|Publication number||US3384308 A|
|Publication date||May 21, 1968|
|Filing date||Nov 22, 1965|
|Priority date||Nov 22, 1965|
|Publication number||US 3384308 A, US 3384308A, US-A-3384308, US3384308 A, US3384308A|
|Inventors||Cupler Ii John A|
|Original Assignee||John A. Cupler|
|Export Citation||BiBTeX, EndNote, RefMan|
|Patent Citations (12), Referenced by (14), Classifications (16)|
|External Links: USPTO, USPTO Assignment, Espacenet|
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CUPLER ll COMPOSITE FLUID NOZZLE HAVING ITS VARIOUS SECTIONS 2 Sheets-Sheet 1 May 21, 1968 J. A.
JOINED TOGETHER BY AN AUTOGENOUS BEAM WELD Filed Nov. 22, 1965 FIG.3
INVENTOR JOHN A. CUPLER, II.
ATTORNEY y 1968 J. A. CUPLER n 3,
TE FLUID NOZZL NED TOGETHER B COMPOSI E H N6 5 VARIOUS SECTIONS JOI Y A UT NOUS BEAM WELD Filed Nov. 22, 196:: 2 Sneets-Sheet z FIG.5
INVENTOR JOHN A. CUPLER, IE
ATTORNEY United States Patent COMPOSITE FLUID NOZZLE HAVING ITS VARI- OUS SECTIONS JOINED TOGETHER BY AN AUTOGENOUS BEAM WELD John A. Cupler II, Cupler Drive, La Vale, Md. 21502 Filed Nov. 22, 1965, Ser. No. 508,936 19 Claims. (Cl. 239-600) ABSTRACT OF THE DISCLOSURE The disclosure is directed to fluid nozzles that consist of a plurality of component parts which are joined together by an autogenous beam weld. The weld so formed does not adversely affect the physical properties of the component materials and is so controlled as to depth of penetration as to terminate short of the inner passages formed within the nozzles. The disclosure further describes a'plurality of mating component configurations from which the nozzles may be fabricated.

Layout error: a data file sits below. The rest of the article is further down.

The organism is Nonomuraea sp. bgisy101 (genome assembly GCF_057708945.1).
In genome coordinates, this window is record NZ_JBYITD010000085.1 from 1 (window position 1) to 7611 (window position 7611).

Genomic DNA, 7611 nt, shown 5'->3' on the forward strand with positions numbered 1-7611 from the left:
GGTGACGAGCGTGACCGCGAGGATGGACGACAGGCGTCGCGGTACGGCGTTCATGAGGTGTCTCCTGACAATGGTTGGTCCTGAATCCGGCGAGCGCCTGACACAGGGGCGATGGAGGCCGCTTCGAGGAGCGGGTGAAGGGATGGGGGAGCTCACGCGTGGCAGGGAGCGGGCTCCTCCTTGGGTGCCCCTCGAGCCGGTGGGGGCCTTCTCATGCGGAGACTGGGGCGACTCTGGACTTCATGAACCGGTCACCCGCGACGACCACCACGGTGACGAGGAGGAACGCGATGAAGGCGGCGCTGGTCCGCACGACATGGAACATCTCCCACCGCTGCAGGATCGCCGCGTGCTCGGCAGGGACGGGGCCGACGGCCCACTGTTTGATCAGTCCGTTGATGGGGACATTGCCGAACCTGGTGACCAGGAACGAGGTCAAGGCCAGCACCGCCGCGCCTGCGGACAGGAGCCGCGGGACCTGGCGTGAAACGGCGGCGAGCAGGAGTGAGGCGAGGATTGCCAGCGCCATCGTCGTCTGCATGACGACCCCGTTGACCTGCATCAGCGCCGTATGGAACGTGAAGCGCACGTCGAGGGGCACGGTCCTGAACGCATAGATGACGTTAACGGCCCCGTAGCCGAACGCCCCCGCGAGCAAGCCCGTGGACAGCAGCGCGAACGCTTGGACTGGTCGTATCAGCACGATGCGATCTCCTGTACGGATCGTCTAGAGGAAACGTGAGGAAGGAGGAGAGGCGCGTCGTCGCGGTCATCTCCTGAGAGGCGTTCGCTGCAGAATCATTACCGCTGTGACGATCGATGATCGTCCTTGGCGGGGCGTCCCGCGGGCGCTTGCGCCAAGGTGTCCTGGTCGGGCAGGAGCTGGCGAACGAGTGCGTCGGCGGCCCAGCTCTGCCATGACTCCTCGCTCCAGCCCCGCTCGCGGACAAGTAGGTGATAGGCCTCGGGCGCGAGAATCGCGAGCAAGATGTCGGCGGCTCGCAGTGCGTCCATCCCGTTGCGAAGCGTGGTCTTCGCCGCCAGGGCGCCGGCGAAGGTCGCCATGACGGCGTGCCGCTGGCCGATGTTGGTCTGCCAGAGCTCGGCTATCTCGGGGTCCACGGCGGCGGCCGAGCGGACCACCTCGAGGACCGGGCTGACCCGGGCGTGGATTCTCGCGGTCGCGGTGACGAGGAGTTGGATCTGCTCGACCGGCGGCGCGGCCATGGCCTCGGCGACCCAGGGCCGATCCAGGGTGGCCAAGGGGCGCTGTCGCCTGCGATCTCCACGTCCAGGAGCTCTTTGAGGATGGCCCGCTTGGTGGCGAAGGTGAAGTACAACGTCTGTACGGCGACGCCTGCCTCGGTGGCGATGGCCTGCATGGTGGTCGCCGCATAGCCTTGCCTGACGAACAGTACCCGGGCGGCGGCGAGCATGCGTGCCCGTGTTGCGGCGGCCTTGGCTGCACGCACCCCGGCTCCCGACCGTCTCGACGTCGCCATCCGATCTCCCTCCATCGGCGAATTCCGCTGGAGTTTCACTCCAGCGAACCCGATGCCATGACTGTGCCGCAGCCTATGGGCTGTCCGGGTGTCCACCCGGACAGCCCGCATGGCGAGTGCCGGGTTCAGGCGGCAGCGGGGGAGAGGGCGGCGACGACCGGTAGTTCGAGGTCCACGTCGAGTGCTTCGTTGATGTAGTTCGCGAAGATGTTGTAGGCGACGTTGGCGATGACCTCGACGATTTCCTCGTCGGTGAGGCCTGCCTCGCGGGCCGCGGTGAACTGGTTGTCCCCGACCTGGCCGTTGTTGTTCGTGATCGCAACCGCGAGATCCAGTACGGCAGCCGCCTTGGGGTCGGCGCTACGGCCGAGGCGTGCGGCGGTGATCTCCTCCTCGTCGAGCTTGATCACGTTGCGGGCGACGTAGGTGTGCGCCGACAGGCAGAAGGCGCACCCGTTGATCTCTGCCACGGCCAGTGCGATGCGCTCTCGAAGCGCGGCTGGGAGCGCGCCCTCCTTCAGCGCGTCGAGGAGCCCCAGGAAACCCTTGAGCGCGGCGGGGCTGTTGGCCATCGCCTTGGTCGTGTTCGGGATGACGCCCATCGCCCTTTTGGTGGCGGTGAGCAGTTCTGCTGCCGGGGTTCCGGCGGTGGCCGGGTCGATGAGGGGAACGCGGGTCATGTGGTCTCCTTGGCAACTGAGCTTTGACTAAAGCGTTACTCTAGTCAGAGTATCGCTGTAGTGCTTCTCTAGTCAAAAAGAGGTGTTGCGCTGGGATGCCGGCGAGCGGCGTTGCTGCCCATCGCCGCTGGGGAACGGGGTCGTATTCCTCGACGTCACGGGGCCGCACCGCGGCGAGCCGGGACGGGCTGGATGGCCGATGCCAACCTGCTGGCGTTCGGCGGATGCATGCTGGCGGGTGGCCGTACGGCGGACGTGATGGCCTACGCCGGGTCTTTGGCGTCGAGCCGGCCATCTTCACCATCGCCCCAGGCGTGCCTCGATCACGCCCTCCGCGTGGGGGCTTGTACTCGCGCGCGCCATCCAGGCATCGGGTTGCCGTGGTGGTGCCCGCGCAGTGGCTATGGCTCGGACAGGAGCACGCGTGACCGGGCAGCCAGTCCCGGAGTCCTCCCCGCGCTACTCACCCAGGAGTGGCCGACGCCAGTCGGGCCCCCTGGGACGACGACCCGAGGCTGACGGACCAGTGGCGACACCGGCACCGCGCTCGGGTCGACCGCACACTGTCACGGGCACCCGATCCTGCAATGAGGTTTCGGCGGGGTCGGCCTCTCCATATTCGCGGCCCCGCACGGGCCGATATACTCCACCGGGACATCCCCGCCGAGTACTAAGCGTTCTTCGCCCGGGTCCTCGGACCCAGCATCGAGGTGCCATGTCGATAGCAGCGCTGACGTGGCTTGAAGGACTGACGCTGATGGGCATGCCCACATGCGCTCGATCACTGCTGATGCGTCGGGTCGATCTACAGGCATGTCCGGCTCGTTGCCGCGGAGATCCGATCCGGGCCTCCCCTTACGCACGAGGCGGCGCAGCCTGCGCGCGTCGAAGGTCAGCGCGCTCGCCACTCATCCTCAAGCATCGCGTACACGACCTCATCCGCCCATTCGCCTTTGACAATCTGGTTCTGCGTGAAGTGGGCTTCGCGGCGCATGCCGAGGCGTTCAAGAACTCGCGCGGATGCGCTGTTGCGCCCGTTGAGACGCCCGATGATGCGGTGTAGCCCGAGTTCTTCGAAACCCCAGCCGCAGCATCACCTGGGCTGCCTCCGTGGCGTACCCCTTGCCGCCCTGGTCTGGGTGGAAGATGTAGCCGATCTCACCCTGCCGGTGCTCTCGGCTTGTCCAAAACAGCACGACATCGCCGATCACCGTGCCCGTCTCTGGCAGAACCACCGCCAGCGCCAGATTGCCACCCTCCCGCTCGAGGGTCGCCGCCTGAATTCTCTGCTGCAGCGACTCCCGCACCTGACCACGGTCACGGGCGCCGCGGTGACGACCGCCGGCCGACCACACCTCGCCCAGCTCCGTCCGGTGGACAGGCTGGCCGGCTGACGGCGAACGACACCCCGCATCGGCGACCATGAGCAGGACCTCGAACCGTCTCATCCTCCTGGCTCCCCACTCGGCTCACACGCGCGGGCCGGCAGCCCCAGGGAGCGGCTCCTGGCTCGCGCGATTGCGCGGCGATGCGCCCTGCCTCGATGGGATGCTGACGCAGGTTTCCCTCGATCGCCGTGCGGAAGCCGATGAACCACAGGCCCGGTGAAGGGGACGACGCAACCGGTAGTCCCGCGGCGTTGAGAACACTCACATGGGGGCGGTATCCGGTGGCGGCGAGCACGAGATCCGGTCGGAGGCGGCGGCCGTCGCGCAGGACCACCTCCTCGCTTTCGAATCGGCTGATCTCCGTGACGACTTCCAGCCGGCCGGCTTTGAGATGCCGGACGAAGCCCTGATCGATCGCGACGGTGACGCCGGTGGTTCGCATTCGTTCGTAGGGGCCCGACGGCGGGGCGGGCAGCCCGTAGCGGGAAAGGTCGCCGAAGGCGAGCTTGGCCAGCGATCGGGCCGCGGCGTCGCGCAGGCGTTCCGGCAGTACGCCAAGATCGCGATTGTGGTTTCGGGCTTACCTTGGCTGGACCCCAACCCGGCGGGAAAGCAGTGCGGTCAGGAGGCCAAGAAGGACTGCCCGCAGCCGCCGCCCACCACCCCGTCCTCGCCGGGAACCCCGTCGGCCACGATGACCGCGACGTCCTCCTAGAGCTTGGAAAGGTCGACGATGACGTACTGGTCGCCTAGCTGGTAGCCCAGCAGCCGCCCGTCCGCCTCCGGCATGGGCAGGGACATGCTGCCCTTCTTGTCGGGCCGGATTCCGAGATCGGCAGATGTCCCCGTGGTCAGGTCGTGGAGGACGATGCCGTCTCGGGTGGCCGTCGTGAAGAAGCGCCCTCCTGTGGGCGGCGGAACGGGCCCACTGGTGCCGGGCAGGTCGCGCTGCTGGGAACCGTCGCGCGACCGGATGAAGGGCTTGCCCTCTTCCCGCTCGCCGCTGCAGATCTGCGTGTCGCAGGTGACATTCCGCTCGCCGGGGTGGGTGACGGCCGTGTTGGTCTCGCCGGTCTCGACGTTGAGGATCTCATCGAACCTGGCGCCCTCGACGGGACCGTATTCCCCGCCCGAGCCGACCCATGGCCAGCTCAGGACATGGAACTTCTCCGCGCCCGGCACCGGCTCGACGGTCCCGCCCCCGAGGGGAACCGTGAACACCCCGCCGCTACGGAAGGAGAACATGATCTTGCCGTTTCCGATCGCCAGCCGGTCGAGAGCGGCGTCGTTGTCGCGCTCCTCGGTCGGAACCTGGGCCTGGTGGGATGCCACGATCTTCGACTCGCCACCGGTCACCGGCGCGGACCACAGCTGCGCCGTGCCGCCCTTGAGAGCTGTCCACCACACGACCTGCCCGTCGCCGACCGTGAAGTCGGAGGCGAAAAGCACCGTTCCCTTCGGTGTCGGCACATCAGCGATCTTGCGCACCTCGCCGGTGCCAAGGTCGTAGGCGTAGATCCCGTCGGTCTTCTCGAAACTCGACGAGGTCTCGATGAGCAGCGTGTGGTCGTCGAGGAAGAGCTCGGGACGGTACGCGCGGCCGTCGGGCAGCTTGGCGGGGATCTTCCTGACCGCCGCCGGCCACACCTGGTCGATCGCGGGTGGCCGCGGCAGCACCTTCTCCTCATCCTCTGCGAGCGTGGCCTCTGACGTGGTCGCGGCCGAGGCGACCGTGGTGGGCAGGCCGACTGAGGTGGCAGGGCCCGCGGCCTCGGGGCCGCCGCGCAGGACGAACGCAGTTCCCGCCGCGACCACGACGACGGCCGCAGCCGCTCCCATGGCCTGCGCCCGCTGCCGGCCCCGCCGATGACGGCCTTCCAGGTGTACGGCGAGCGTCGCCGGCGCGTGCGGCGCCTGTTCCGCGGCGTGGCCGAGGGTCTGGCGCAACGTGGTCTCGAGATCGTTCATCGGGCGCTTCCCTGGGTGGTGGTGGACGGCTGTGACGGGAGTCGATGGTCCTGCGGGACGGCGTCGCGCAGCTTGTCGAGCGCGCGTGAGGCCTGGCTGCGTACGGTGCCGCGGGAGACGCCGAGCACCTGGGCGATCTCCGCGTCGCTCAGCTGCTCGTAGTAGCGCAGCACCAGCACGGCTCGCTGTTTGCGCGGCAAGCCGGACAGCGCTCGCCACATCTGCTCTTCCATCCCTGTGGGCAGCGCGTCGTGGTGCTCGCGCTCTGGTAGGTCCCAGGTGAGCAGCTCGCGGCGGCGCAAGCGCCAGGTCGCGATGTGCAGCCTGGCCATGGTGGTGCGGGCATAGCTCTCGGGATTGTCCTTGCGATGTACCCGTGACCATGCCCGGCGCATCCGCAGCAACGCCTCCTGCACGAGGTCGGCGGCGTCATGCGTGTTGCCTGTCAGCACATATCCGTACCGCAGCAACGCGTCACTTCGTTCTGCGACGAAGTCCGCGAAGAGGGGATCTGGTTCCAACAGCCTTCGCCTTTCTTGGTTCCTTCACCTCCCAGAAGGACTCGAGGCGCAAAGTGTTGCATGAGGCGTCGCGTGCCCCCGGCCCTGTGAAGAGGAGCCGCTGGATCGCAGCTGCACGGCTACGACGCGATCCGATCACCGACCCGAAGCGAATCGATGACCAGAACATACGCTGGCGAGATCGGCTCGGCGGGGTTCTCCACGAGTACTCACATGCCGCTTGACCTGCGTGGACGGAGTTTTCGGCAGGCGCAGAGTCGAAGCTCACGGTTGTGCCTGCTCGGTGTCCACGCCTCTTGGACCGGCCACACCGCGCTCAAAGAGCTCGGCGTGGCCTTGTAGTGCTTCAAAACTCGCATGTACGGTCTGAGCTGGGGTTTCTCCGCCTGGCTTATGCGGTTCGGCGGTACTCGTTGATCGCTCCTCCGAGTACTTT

This invention relates to composite fluid nozzles and is applicable to newly manufactured nozzles and to rebuilt nozzles.
A particularly important application of the present invention is in conjunction with Diesel engine nozzles, but it is also applicable to other types of fuel nozzles, spinnerettes, and nozzles generally.
It has been conventional in the past to construct the body of a Diesel nozzle and its discharge tip in integral form, rendering it exceedingly difficult, if not impossible, to achieve the desired concentricity of the inner bore of the tip with its periphery so as to assure uniformity in length of the discharge passages formed through the tip. Moreover, it has been difficult to avoid the formation of burrs at the upstream ends of the discharge passages, and Where such burrs are formed, it is extremely diflicult to remove them.
Many thousands of Diesel nozzles are discarded each year, primarily because of damage received to the dis charge tip in an operating engine. When these nozzles are discarded, it is usual to discard them as an entirety, which means in many cases, relatively expensive valves and other components, still in operative condition, are discarded as well.